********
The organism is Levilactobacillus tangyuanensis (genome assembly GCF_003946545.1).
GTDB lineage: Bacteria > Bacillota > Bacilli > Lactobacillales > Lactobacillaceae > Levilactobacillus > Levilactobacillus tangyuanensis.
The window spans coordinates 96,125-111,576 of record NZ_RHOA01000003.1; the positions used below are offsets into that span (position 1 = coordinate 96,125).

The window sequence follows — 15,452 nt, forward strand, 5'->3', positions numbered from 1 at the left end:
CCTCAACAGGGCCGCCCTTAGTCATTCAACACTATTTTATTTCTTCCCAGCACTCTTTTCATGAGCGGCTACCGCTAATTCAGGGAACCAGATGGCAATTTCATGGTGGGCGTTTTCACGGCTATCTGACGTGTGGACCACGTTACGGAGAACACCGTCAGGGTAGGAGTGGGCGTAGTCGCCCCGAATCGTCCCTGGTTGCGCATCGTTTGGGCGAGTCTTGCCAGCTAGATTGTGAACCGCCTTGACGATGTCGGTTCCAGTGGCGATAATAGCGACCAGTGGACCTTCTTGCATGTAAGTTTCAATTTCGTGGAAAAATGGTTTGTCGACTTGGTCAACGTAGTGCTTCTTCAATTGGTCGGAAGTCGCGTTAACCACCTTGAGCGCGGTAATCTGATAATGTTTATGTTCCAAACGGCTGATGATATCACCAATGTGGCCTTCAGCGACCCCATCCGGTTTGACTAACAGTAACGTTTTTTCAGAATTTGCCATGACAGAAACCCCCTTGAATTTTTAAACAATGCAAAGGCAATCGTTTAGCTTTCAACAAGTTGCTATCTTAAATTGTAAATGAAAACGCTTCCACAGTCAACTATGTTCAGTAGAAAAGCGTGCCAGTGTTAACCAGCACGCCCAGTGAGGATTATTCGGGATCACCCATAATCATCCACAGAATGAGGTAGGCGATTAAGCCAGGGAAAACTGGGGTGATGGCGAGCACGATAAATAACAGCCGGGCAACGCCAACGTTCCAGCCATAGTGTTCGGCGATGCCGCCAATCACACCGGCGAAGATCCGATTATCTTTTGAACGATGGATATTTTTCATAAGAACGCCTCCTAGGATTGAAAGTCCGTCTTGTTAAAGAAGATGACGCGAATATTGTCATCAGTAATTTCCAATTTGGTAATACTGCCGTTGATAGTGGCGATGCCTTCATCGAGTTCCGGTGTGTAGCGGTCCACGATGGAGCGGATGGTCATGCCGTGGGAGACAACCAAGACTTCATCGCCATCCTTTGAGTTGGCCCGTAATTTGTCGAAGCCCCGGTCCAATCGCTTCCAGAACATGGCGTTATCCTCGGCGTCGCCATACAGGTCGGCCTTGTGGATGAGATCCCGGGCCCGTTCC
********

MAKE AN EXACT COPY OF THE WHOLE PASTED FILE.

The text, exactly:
The organism is Levilactobacillus tangyuanensis (genome assembly GCF_003946545.1).
GTDB lineage: Bacteria > Bacillota > Bacilli > Lactobacillales > Lactobacillaceae > Levilactobacillus > Levilactobacillus tangyuanensis.
The window spans coordinates 96,125-111,576 of record NZ_RHOA01000003.1; the positions used below are offsets into that span (position 1 = coordinate 96,125).

The window sequence follows — 15,452 nt, forward strand, 5'->3', positions numbered from 1 at the left end:
CCTCAACAGGGCCGCCCTTAGTCATTCAACACTATTTTATTTCTTCCCAGCACTCTTTTCATGAGCGGCTACCGCTAATTCAGGGAACCAGATGGCAATTTCATGGTGGGCGTTTTCACGGCTATCTGACGTGTGGACCACGTTACGGAGAACACCGTCAGGGTAGGAGTGGGCGTAGTCGCCCCGAATCGTCCCTGGTTGCGCATCGTTTGGGCGAGTCTTGCCAGCTAGATTGTGAACCGCCTTGACGATGTCGGTTCCAGTGGCGATAATAGCGACCAGTGGACCTTCTTGCATGTAAGTTTCAATTTCGTGGAAAAATGGTTTGTCGACTTGGTCAACGTAGTGCTTCTTCAATTGGTCGGAAGTCGCGTTAACCACCTTGAGCGCGGTAATCTGATAATGTTTATGTTCCAAACGGCTGATGATATCACCAATGTGGCCTTCAGCGACCCCATCCGGTTTGACTAACAGTAACGTTTTTTCAGAATTTGCCATGACAGAAACCCCCTTGAATTTTTAAACAATGCAAAGGCAATCGTTTAGCTTTCAACAAGTTGCTATCTTAAATTGTAAATGAAAACGCTTCCACAGTCAACTATGTTCAGTAGAAAAGCGTGCCAGTGTTAACCAGCACGCCCAGTGAGGATTATTCGGGATCACCCATAATCATCCACAGAATGAGGTAGGCGATTAAGCCAGGGAAAACTGGGGTGATGGCGAGCACGATAAATAACAGCCGGGCAACGCCAACGTTCCAGCCATAGTGTTCGGCGATGCCGCCAATCACACCGGCGAAGATCCGATTATCTTTTGAACGATGGATATTTTTCATAAGAACGCCTCCTAGGATTGAAAGTCCGTCTTGTTAAAGAAGATGACGCGAATATTGTCATCAGTAATTTCCAATTTGGTAATACTGCCGTTGATAGTGGCGATGCCTTCATCGAGTTCCGGTGTGTAGCGGTCCACGATGGAGCGGATGGTCATGCCGTGGGAGACAACCAAGACTTCATCGCCATCCTTTGAGTTGGCCCGTAATTTGTCGAAGCCCCGGTCCAATCGCTTCCAGAACATGGCGTTATCCTCGGCGTCGCCATACAGGTCGGCCTTGTGGATGAGATCCCGGGCCCGTTCC